Ballpark Estimate: $20 to $40 per square foot installed
When you need a retaining wall to keep your soil from eroding in your yard, it may be time to hire a structural engineer. This will ensure the final results will be sure to meet your specific goals.
Retaining Wall Basics
A retaining wall can come in different materials and structures, but regardless of its configuration, its overall purpose should be to provide support at any elevation in order to get the most out of your usable space and to prevent the soil from moving or washing away.
While the earliest retaining walls were used in ancient Rome to create roadways; today these support structures are commonly used by homeowners to make the most of their yard’s natural landscape. The basic retaining wall is designed to counter the pressure of the soil (or of a body of water in some cases) most effectively. Commonly, the retaining wall also needs to accommodate different weather conditions by having some sort of drainage system in place.
Not all retaining walls are created equal. A variety of styles and materials exist to handle different types of challenges. For instance, the retaining wall might be made from stone, brick, steel, vinyl or wood. The retaining wall design also can take on different structures, depending on the extent of the pressure it will need to endure.
Here is an overview of some of the popular retaining wall options that exist, along with a brief description of each.
Gravity Retaining Wall
A gravity retaining wall is a stacked wall that is typically made from stone or masonry blocks. Its design will be thicker at the bottom and will narrow out toward the top, creating a backward slant that will be able to resist the pressure of the soil and hold it in place. This retaining wall works best only up to heights of about four feet or less, although it can be adapted for larger spaces.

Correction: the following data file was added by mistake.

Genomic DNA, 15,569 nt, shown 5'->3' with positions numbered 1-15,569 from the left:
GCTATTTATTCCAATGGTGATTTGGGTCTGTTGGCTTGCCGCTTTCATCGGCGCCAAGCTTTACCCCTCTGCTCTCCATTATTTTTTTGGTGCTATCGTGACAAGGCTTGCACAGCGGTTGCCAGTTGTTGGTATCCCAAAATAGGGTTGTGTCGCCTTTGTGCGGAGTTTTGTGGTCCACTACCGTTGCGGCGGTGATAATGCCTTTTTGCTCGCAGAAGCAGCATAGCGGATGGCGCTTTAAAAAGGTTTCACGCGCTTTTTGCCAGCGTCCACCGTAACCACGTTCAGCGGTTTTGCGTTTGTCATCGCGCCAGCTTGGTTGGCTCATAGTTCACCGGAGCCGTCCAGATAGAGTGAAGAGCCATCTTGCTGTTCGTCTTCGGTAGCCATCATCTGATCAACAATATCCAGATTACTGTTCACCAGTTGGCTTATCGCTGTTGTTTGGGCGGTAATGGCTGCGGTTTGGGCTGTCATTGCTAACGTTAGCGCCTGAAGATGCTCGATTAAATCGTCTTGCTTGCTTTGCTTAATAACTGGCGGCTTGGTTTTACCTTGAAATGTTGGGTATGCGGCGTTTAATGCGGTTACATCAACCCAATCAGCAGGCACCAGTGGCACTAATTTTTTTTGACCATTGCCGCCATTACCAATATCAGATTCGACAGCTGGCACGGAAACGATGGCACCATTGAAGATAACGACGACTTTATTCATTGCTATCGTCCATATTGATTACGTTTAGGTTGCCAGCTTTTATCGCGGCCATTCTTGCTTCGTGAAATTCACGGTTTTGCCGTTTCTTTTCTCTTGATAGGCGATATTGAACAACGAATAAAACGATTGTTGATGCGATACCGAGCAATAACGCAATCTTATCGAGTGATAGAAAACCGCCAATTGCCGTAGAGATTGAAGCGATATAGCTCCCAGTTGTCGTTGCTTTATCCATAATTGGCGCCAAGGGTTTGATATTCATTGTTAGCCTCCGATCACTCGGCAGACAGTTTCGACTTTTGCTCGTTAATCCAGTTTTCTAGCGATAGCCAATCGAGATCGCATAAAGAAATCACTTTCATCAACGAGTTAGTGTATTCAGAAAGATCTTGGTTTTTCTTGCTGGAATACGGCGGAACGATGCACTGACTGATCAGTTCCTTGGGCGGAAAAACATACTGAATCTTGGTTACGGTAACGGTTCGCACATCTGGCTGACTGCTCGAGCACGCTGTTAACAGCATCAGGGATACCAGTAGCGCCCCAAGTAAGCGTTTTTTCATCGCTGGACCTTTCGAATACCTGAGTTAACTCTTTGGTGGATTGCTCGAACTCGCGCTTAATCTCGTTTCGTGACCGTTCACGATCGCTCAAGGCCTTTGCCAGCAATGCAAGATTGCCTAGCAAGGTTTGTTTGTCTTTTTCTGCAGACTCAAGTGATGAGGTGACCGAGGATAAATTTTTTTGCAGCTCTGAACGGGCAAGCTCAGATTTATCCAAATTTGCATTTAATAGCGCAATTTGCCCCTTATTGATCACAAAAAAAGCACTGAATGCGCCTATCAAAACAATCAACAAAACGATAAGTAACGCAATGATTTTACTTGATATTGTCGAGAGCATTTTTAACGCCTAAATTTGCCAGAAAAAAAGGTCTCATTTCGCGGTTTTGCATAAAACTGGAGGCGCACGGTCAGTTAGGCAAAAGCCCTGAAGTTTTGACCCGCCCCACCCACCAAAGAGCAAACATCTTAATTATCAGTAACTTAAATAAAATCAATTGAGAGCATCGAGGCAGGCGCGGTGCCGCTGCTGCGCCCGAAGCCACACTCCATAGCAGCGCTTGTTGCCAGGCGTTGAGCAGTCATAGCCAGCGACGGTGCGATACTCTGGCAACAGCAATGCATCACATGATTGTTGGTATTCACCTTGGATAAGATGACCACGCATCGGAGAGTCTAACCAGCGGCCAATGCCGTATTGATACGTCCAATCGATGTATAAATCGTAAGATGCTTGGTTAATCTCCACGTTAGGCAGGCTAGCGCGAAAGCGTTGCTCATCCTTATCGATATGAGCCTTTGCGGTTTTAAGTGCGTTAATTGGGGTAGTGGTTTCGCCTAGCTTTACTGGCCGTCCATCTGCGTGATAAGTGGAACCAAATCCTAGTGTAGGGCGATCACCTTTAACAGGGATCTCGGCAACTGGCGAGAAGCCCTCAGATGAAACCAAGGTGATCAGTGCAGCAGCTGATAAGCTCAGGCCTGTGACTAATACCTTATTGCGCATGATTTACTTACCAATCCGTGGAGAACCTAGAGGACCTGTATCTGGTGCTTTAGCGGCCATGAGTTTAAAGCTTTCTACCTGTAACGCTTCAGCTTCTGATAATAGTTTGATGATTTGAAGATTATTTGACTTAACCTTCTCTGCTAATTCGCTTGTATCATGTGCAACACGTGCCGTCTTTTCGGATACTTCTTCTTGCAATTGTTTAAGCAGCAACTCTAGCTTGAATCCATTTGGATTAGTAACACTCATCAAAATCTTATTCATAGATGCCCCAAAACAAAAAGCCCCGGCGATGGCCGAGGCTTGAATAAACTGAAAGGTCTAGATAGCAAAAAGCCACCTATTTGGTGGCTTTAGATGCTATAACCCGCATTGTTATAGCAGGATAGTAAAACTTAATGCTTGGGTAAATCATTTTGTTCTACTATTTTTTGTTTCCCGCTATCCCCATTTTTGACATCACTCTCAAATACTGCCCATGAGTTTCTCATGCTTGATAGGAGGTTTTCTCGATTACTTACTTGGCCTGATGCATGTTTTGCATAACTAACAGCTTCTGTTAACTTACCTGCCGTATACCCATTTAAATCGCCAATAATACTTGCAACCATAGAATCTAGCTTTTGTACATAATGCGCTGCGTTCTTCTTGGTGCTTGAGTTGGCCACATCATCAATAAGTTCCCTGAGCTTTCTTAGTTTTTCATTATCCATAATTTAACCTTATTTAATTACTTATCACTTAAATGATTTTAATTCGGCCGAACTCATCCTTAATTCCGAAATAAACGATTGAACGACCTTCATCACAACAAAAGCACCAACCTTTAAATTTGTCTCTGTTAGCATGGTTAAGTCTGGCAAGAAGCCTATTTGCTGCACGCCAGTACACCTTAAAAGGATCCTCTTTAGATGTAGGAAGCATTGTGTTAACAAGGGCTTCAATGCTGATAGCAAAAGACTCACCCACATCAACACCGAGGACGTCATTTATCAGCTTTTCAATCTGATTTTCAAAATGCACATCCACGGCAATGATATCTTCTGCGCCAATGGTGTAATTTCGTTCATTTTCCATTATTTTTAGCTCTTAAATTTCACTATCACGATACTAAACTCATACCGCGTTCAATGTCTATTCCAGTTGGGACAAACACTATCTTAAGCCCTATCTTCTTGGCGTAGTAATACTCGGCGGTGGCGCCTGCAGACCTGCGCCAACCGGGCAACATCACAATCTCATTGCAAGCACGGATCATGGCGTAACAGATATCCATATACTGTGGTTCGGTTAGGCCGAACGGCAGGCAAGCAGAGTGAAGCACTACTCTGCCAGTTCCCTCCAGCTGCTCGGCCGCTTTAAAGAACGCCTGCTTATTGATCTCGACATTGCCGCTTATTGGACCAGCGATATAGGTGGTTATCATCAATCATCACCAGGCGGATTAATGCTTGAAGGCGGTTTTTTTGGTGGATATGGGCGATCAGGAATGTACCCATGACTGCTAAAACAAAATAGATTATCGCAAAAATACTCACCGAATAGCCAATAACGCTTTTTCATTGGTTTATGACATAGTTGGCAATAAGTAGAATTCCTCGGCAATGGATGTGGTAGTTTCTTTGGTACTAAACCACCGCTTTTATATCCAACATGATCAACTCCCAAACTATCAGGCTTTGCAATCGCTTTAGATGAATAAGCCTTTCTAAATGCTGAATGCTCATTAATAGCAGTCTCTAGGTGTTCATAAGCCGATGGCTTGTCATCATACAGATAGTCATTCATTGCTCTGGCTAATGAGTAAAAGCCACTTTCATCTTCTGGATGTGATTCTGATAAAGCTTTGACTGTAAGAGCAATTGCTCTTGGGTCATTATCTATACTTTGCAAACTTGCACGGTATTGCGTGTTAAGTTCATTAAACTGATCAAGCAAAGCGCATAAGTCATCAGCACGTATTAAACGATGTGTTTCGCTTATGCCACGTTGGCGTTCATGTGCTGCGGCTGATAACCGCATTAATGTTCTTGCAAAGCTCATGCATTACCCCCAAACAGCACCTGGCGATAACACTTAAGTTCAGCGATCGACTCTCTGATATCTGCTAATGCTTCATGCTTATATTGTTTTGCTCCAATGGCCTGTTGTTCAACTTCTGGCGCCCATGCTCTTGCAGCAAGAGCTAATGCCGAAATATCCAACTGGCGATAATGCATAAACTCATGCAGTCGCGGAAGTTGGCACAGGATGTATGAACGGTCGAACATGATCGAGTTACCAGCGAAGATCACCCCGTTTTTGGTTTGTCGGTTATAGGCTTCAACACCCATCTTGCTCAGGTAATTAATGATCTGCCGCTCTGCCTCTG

Cantilever Retaining Wall
A cantilever retaining wall is a wall that’s supported by a frame in the shape of an upside down “T.” The top of the “T” is installed into the ground, creating a strong base that can exert enough pressure on the soil to prevent it from sliding. A cantilever retaining wall usually is reinforced with steel to give it more strength. In addition, it can be buttressed with side walls or “wings” for added security.
Sheet Piling Retaining Wall
When your space is very tight, you may need a sheet piling retaining wall, which consists of vertical planks planted well into the ground to form a secure divider. Often a tie back anchor is placed behind the wall and is attached via a rod or cable for added strength.
Counterfort Retaining Wall
A counterfort retaining wall is similar in design to a cantilever wall, except that it relies on a triangular-shaped structure (instead of a “T”) coming off the back of the retaining wall to exert continuous pressure.
Concrete Retaining Wall
A tall concrete retaining wall provides a good foundation for your garden or other landscaping element. This is usually built with a very wide base that can help it stay strong and prevent it from being damaged by severe weather conditions.
Cinder Block Retaining Wall
Some people opt for a cinder block retaining wall in their gardens. The foundation is usually built right in a deep trench and secured by cement to ensure its effectiveness. Steel bars laid in an “L” shape are used to provide added support. A façade of bricks or stones can be added to the face of the retaining wall blocks to make it work with the overall look of your yard.
Block Retaining Wall
A block retaining wall made from interlocking blocks can be another appropriate choice for a garden. This design relies on gravity to keep the soil from sliding in much the same way as a gravity retaining wall.
Rock Retaining Wall